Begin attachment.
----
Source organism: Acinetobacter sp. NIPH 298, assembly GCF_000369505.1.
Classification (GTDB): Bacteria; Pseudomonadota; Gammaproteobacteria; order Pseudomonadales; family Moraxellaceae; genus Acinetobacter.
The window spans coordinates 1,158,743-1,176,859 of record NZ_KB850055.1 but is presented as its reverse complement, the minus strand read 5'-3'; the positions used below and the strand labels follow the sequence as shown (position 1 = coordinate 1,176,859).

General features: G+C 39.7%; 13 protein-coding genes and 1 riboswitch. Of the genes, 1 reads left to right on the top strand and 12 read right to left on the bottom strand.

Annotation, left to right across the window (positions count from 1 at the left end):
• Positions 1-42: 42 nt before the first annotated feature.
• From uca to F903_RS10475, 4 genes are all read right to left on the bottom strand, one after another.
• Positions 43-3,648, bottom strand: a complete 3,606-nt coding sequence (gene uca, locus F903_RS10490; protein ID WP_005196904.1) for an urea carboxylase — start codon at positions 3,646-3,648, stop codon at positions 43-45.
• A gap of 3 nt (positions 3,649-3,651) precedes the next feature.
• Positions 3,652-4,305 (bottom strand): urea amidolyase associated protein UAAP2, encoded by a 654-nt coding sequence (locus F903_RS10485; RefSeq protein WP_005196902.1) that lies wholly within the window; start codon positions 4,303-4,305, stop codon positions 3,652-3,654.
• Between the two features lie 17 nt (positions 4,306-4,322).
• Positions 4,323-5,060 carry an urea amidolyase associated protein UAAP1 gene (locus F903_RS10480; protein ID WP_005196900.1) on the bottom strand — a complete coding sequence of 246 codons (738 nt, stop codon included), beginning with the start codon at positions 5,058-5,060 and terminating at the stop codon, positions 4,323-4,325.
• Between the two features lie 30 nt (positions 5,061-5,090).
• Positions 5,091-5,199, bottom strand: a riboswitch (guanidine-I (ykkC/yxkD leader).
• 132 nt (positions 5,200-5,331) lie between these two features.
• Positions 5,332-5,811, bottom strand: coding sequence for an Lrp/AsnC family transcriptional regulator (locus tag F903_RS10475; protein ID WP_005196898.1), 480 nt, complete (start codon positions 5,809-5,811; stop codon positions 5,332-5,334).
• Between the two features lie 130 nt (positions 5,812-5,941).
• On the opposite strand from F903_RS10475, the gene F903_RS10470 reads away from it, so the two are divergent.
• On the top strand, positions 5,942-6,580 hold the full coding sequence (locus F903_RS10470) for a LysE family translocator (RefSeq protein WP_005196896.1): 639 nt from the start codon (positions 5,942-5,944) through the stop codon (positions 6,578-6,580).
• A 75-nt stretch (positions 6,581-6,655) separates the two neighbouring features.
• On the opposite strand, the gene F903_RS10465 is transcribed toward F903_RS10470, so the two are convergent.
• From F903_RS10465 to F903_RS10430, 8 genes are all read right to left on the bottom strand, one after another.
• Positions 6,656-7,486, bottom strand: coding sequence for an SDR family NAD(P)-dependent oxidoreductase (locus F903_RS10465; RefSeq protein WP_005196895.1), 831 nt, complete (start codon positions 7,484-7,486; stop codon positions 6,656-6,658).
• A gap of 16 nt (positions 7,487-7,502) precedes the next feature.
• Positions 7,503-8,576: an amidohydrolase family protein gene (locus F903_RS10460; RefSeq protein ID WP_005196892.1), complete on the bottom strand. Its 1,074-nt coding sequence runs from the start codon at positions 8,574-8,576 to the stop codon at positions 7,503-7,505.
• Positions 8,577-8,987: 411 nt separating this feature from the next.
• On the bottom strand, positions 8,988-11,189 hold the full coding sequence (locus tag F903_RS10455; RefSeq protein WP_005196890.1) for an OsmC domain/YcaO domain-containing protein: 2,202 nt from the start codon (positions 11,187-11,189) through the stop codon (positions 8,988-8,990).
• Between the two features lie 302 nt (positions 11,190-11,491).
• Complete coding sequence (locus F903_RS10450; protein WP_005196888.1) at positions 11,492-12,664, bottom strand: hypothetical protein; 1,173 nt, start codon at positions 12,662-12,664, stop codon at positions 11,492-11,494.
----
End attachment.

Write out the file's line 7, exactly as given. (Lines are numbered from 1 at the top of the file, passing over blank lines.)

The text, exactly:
• From uca to F903_RS10475, 4 genes are all read right to left on the bottom strand, one after another.